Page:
Yet I voluntarily read it again not less than two years later and I fell in love with it the second time. I have since then read it at least once every year and sometimes more. I am 29 now. I cannot adequately describe why this novel still moves me. I can say it is beautifully written and has a truly moving story about a boy caught between two very different worlds. Also Richter's description of the beauty of nature and the way people can see the same facets of nature and of mankind in two completly different ways is incredible. I could go on and on why this novel means so much to me, but I will state simply that it is my all time favorite.
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63 of 71 people found the following review helpful By Gerard Hildebrand on March 10, 1998
Format: Mass Market Paperback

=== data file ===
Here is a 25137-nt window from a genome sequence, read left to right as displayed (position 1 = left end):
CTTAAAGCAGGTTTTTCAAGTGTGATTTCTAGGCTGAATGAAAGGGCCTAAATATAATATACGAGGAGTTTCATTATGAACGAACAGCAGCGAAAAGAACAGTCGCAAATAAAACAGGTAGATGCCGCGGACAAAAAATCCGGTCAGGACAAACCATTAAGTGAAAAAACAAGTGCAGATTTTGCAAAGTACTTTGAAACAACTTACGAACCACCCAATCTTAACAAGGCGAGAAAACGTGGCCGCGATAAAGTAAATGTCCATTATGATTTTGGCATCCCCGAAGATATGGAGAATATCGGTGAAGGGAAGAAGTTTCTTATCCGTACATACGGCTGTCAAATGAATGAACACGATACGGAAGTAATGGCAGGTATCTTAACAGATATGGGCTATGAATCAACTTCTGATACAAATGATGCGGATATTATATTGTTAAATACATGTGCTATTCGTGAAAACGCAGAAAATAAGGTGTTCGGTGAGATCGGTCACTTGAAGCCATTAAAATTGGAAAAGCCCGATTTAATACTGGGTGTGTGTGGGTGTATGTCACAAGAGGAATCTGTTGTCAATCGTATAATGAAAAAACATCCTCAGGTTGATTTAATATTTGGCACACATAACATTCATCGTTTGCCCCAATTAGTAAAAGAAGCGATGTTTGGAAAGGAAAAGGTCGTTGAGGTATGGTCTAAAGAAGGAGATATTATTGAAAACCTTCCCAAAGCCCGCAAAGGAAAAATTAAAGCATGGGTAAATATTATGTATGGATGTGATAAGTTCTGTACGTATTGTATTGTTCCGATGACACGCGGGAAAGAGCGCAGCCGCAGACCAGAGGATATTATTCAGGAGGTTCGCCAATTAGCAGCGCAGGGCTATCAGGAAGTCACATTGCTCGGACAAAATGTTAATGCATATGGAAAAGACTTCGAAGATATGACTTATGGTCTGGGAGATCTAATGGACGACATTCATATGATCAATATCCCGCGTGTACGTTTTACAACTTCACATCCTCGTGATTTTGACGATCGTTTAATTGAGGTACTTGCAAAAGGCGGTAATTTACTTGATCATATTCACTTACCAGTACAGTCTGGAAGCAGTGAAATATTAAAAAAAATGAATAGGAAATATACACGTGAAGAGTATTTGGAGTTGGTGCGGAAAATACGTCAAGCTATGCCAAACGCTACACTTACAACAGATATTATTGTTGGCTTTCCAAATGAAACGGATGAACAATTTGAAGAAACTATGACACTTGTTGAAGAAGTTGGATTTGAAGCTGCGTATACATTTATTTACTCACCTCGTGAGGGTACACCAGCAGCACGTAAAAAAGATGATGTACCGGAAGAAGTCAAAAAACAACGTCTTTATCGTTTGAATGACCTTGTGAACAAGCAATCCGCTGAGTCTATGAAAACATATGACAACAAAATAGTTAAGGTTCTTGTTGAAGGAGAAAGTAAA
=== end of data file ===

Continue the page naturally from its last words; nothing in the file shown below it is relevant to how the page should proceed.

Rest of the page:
Poor Conrad Richter. His literary fate is like that of Steinbeck's shorter works - read by 8th graders. When I mention Richter to my friends they think more of the Newberry than the Pulitzer Prize. Historical novelists are rarely thought of as having written "literature", yet that is what Richter wrote. Like Steinbeck, his style was simple and clear and strong. Like Steinbeck he understood the pain of being human. After reading one of his brief novels - they are often only about 200 pages - I wonder why other writers need so many more words. Richter did not think of himself as an historical novelist. He wrote instead to give a sense of how people experienced time past. Things happen in his novels, but the events are secondary to the perceptions, attitudes and (dare I say?) psychology. "The Light in the Forest" is a wonderful example of his work. Though it is about a teenage boy, it is not the "coming of age" or "rite or passage" story that it is often described as. It is about a person who lives in a world that has gone beyond his control - his life has been wrested from him by national and racial politics. His choices turn him into an American isolato. Very contemporary. The out-of-print and equally good companion novel "A Country of Strangers" pursues the same themes. Only in "Country" the protaganist is a white who has lived with the Indians and been returned to the whites. Like "Light" one of its virtues is to see through other's eyes. I wish I had the space to quote Stone Girl's dissection of Christianity. Maybe someday Richter will get his volume in the Libray of American and all his works will come back in print, including my favorite, "The Free Man".